Since 2012, Write to Read has worked with teachers in some of Ireland’s most disadvantaged communities to narrow the literacy achievement gap that exists between affluent and disadvantaged communities by supporting children to develop as readers, writers and thinkers.
With research by the Educational Research Centre showing that almost 1 in 5 children in the most disadvantaged schools leave primary school with low levels of literacy, Write to Read has worked in partnership with schools over the last nine years to support them in addressing this underachievement.
The closure of schools in the first quarter of 2021 due to the Covid-19 pandemic had serious implications for children’s learning and development, especially in the area of literacy. Many children from socio-economically disadvantaged backgrounds experienced a ‘digital divide’, lacking adequate access to high-speed internet or devices on which to complete their work. Without access to school and local libraries, motivation and encouragement to engage with reading and writing was also diminished.
In January 2021, the Write to Read team launched the “Reading Together while Staying Apart” initiative in conjunction with 11 schools in Dublin and Dundalk, Co. Louth, to support schools and teachers during this time of home school learning.
Over 1,000 3rd, 4th, 5th, and 6th class students who took part in the initiative, each received a free book sponsored by O’Brien Press, Gill Books and the Community Foundation RTE Does Comic Relief Fund. Participating teachers also received chapter by chapter guides from the Write to Read team which focused on development of key literacy skills: comprehension, vocabulary, fluency skills and writing workshop craft lessons.
Students in 3rd and 4th class read Jason Byrne’s “Onion O’Brien: The Secret Scientist”, while students in 5th and 6th class read Brian Gallagher’s “Resistance.” A key element of the initiative was to engage students with the books. Students were invited to send questions to each author on a weekly basis and received a video response.
Speaking on his weekly engagement with participating students, author Brian Gallagher noted:
“As a writer, I’ve always been keen to encourage reading, and I’ve been actively involved in many outreach programmes, school and library visits – ‘Reading Together While Staying Apart’ – however, has been special. At the outset of the project my hope was that they would find ”Resistance” an exciting adventure story – but also that they might be spurred into engaging in the sort of thought-provoking moral dilemmas that people – even children – have to face in times of war. As it turned out, I needn’t have worried about their degree of engagement with the novel. There were scores of questions from the young readers, many of them incisive, and I had to give considerable thought to the answers I provided in the videos that I recorded by way of response.”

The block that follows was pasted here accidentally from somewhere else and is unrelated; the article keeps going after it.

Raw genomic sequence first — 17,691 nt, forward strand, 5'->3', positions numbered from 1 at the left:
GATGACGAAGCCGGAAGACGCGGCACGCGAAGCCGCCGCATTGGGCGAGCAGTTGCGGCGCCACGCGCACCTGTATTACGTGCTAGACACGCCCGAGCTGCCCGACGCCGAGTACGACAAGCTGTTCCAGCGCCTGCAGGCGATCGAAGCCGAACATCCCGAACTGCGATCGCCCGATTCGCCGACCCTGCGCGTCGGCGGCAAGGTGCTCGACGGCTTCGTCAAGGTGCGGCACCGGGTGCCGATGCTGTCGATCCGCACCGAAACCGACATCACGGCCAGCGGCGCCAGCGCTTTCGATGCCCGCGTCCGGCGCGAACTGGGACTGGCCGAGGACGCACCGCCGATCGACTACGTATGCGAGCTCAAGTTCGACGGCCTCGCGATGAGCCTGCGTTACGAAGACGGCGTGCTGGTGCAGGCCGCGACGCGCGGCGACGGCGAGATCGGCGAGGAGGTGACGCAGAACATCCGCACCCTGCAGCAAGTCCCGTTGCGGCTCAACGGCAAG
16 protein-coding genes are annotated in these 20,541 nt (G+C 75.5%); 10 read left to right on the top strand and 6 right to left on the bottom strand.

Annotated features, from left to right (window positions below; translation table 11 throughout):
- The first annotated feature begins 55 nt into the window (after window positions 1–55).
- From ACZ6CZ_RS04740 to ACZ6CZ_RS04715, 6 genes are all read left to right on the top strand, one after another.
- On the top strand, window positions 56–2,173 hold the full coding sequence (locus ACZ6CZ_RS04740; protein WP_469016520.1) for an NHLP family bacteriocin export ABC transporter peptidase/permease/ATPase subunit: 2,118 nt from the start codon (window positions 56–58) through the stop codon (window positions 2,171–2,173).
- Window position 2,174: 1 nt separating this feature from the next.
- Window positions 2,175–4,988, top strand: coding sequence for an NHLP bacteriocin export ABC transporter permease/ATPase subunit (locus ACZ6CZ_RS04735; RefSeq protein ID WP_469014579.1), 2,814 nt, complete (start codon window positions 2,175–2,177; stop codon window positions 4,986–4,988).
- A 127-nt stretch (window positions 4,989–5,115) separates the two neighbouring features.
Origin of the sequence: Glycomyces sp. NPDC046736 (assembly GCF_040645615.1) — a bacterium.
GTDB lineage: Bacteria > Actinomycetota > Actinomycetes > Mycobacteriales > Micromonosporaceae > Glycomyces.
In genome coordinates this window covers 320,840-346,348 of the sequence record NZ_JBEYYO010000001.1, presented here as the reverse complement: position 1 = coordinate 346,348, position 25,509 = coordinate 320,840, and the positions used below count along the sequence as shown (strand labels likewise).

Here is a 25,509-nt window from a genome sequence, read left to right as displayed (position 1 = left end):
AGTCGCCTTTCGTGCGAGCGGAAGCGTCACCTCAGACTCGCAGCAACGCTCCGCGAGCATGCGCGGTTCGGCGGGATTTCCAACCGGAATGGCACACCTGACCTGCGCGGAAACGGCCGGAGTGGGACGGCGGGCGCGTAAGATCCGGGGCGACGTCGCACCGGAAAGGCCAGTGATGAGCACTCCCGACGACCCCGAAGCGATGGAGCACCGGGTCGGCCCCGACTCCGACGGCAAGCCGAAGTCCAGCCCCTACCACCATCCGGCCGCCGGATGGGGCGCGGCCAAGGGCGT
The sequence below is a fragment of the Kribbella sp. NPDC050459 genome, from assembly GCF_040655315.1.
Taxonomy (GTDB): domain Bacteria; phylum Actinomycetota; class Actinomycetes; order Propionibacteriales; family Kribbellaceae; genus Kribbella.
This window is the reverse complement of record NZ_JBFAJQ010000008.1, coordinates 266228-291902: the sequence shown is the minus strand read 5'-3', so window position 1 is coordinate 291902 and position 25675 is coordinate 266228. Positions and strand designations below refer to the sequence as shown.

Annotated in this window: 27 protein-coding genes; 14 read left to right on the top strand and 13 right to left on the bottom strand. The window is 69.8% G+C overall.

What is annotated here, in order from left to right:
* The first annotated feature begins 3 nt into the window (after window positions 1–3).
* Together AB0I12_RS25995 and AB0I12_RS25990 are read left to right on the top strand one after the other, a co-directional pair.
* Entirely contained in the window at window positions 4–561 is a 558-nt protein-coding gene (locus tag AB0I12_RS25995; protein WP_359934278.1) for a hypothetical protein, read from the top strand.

Speaking on the initiative, Dr Eithne Kennedy, Write to Read Director, said:
“As learning moved online for the second time in the space of 12 months for primary school students in Ireland, we wanted to continue supporting teachers and schools in developing children’s literacy skills virtually. Learning from home can be a challenge for some children, so incorporating the authors into the project was a great way to engage students and create an excitement for them around the initiative. We are very thankful for the support of O’Brien press, Gill Books and the Community Foundation RTE Does Comic Relief Fund, who provided funding for participating students to receive Jason Byrne’s and Brian Gallagher’s books.”
A sixth class teacher, David Tonge, commented on the initiative, saying:
“The Reading Apart Initiative was an amazing experience to continue literature circles during school closures through online learning. We had put so much work into our book clubs in Francis Street School, so it was fantastic to be able to continue this with the support of our Write to Read associates in an online capacity. It was also very special knowing we were part of a community of readers who had the privilege of the added involvement of the author. We love Brian Gallagher’s books and “Resistance” was no exception. It was an amazing experience for the students to engage with the author as it gave the children an insight into writing books they wouldn’t usually have, which definitely added to the project.”
Ronan Hickey, a third class teacher participating in the initiative also observed:
“The Reading Apart Initiative has been amazing – we’ve been reading Onion O’Brien, The Secret Scientist and have laughed out loud, debated, bit our nails and struggled to put it down! It is exactly the tonic that was needed to keep imaginations healthy, vibrant and entertained, now more than ever!”